import bug

Gabriel Genellina gagsl-py2 at
Sun Nov 1 21:34:19 CET 2009

En Sun, 01 Nov 2009 02:54:15 -0300, Steven D'Aprano
<steve at> escribió:
> On Sun, 01 Nov 2009 01:38:16 -0300, Gabriel Genellina wrote:

>>> Incorrect. Simplicity of implementation and API is a virtue, in and of
>>> itself. The existing module machinery is quite simple to understand,
>>> use and maintain.
>> Uhm... module objects might be quite simple to understand, but module
>> handling is everything but simple! (simplicity of implem...? quite
>> simple to WHAT? ROTFLOL!!!  )
> I stand corrected :)
> Nevertheless, the API is simple: the first time you "import name", Python
> searches a single namespace (the path) for a module called name. There
> are other variants of import, but the basics remain:
> search the path for the module called name, and do something with the
> first one you find.

Sure, beautiful, a plain and simple search over a list of directories.  
That's how it worked in Python 1.4, I think...
Now you have lots of "hooks" and even "meta-hooks": sys.meta_path,  
sys.path_hooks, sys.path_importer_cache. And sys.path, of course, which
may contain other things apart of directory names (zip files, eggs, and  
even instances of custom "loader" objects...). PEP 302 explains this but  
I'm not sure the description is still current. PEP369, if approved, would  
add even more hooks.
Add packages to the picture, including relative imports and __path__[]  
processing, and it becomes increasingly harder to explain.
Bret Cannon has rewritten the import system in pure Python (importlib) for  
3.1; this should help to understand it, I hope.
The whole system works, yes, but looks to me more like a collection of  
patches over patches than a coherent system. Perhaps this is due to the  
way it evolved.

>>> Dealing with name clashes doesn't come for free. If you think it does,
>>> I encourage you to write a patch implementing the behaviour you would
>>> prefer.
>> I'd say it is really a bug, and has existed for a long time.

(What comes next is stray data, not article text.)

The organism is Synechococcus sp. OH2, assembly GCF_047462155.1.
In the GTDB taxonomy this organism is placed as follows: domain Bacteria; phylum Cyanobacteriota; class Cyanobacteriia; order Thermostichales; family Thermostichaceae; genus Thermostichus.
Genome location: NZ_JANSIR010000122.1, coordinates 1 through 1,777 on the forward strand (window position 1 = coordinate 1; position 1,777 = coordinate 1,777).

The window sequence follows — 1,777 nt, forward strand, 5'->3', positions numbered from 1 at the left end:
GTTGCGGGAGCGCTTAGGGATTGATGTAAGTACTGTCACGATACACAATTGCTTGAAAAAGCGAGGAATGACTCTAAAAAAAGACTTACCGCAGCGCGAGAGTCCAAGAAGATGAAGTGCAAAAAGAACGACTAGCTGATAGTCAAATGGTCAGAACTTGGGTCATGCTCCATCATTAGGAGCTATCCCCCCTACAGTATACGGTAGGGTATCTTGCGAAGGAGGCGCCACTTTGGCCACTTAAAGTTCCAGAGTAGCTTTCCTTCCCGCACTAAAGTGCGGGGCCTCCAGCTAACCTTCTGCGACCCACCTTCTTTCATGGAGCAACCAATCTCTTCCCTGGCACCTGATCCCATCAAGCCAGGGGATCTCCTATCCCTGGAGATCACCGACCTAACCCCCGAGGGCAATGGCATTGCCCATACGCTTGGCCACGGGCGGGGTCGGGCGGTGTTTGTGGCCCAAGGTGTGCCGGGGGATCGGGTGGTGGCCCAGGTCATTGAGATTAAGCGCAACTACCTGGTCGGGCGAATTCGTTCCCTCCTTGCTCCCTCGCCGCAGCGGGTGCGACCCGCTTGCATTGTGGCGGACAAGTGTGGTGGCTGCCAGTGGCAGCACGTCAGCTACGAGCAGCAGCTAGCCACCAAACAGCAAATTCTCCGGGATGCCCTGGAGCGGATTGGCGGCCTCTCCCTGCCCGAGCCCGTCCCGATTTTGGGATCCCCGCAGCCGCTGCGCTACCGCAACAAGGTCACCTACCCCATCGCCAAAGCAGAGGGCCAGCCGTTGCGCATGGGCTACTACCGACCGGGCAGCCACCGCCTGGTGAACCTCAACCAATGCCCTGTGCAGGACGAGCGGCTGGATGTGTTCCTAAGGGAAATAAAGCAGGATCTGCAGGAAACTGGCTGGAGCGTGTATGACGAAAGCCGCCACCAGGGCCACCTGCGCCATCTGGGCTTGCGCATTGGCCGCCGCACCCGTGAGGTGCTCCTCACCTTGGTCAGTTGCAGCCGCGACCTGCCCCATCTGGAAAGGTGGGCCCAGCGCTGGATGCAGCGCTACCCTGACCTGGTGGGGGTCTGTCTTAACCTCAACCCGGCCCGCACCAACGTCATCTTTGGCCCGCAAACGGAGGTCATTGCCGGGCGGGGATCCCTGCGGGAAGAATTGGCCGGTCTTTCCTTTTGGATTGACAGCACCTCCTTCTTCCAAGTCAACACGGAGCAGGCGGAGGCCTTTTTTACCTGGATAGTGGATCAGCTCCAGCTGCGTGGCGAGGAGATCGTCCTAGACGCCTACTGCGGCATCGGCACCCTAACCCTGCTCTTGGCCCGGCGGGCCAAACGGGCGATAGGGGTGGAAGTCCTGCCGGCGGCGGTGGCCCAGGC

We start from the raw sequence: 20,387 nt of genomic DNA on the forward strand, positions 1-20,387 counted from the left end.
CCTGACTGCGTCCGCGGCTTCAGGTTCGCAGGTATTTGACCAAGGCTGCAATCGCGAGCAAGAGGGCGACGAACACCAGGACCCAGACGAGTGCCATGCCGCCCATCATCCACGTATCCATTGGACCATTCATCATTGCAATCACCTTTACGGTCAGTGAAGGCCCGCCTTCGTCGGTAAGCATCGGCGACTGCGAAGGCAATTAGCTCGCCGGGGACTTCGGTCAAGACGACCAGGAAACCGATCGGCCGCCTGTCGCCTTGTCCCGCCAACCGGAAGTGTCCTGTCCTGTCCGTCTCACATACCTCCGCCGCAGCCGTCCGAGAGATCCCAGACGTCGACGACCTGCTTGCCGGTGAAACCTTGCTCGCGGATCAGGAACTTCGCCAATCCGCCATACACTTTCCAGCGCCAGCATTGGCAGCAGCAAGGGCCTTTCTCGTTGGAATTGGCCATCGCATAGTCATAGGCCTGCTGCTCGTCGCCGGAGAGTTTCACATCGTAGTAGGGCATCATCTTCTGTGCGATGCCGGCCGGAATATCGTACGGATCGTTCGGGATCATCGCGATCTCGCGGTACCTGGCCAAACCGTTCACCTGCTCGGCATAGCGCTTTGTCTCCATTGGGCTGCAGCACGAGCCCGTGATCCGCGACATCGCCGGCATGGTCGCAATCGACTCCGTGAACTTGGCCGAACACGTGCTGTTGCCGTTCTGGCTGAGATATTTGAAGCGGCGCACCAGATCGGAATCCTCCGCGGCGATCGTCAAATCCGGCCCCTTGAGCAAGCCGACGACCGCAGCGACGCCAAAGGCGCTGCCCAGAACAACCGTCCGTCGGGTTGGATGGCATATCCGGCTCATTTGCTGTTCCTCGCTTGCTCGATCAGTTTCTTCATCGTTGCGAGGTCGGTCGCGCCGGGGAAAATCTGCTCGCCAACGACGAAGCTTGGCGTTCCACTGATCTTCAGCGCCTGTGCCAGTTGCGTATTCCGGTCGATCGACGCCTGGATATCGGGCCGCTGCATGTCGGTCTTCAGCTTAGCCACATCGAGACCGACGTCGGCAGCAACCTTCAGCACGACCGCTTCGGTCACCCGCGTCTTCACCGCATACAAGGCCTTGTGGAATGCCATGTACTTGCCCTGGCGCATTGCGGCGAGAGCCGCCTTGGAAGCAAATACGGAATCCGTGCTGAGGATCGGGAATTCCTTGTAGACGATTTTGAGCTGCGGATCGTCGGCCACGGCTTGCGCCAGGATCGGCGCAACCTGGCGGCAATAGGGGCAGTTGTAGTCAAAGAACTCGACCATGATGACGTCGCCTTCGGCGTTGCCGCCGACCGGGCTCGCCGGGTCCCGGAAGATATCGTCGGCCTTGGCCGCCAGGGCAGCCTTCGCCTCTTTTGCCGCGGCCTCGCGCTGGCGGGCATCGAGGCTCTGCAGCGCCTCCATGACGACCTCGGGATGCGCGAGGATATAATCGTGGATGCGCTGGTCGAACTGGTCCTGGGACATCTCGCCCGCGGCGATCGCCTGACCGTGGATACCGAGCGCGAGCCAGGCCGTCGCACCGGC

> Since import is advertised to return the first module with the given name
> it finds, I don't see it as a bug even if it doesn't do what the
> programmer intended it to do. [...] Shadowing a standard library module  
> is no different.

But that's what namespaces are for; if the standard library had its own  
namespace, such collisions would not occur. I can think of C++, Java, C#,  
all of them have some way of qualifying names. Python too - packages. But  
nobody came with a method to apply packages to the standard library in a  
backwards compatible way. Perhaps those name collisions are not considered  
serious. Perhaps every user module should live in packages and only the  
standard library has the privilege of using the global module namespace.
Both C++ and XML got namespaces late in their life so in principle this  
should be possible.

>> One way to
>> avoid name clashes would be to put the entire standard library under a
>> package; a program that wants the standard re module would write "import
>>" instead of "import re", or something similar. Every time the std
>> package is suggested, the main argument against it is backwards
>> compatibility.
> You could do it in a backwards compatible way, by adding the std package
> directory into the path.

Unfortunately you can't, at least not without some special treatment of  
the std package. One of the undocumented rules of the import system is  
that you must not have more than one way to refer to the same module (in  
this case, and re). Suppose someone imports; an entry in  
sys.modules with that name is created. Later someone imports re; as there  
is no entry in sys.modules with such name, the re module is imported  
again, resulting in two module instances, darkness, weeping and the  
gnashing of teeth :)
(I'm sure you know the problem: it's the same as when someone imports the  
main script as a module, and gets a different module instance because the  
"original" is called __main__ instead).

Gabriel Genellina

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